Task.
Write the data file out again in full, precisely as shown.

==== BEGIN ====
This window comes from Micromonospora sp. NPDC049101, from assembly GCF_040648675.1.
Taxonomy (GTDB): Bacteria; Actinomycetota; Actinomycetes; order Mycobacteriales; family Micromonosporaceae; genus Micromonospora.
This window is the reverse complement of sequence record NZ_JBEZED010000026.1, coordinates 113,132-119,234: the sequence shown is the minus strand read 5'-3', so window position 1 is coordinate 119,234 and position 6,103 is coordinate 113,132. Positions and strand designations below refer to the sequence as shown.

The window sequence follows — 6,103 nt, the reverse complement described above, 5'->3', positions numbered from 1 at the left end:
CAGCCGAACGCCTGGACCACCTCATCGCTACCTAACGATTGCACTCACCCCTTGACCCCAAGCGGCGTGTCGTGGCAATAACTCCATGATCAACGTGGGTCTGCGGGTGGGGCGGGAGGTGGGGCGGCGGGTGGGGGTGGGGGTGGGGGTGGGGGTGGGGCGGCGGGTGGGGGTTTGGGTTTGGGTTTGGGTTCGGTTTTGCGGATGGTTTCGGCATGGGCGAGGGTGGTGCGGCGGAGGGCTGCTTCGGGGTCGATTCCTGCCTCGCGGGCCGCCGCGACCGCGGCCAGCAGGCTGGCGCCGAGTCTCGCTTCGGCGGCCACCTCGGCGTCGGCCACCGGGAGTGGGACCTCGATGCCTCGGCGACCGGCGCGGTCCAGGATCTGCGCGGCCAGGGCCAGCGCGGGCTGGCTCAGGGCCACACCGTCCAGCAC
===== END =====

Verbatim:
This window comes from Micromonospora sp. NPDC049101, from assembly GCF_040648675.1.
Taxonomy (GTDB): Bacteria; Actinomycetota; Actinomycetes; order Mycobacteriales; family Micromonosporaceae; genus Micromonospora.
This window is the reverse complement of sequence record NZ_JBEZED010000026.1, coordinates 113,132-119,234: the sequence shown is the minus strand read 5'-3', so window position 1 is coordinate 119,234 and position 6,103 is coordinate 113,132. Positions and strand designations below refer to the sequence as shown.

The window sequence follows — 6,103 nt, the reverse complement described above, 5'->3', positions numbered from 1 at the left end:
CAGCCGAACGCCTGGACCACCTCATCGCTACCTAACGATTGCACTCACCCCTTGACCCCAAGCGGCGTGTCGTGGCAATAACTCCATGATCAACGTGGGTCTGCGGGTGGGGCGGGAGGTGGGGCGGCGGGTGGGGGTGGGGGTGGGGGTGGGGGTGGGGCGGCGGGTGGGGGTTTGGGTTTGGGTTTGGGTTCGGTTTTGCGGATGGTTTCGGCATGGGCGAGGGTGGTGCGGCGGAGGGCTGCTTCGGGGTCGATTCCTGCCTCGCGGGCCGCCGCGACCGCGGCCAGCAGGCTGGCGCCGAGTCTCGCTTCGGCGGCCACCTCGGCGTCGGCCACCGGGAGTGGGACCTCGATGCCTCGGCGACCGGCGCGGTCCAGGATCTGCGCGGCCAGGGCCAGCGCGGGCTGGCTCAGGGCCACACCGTCCAGCAC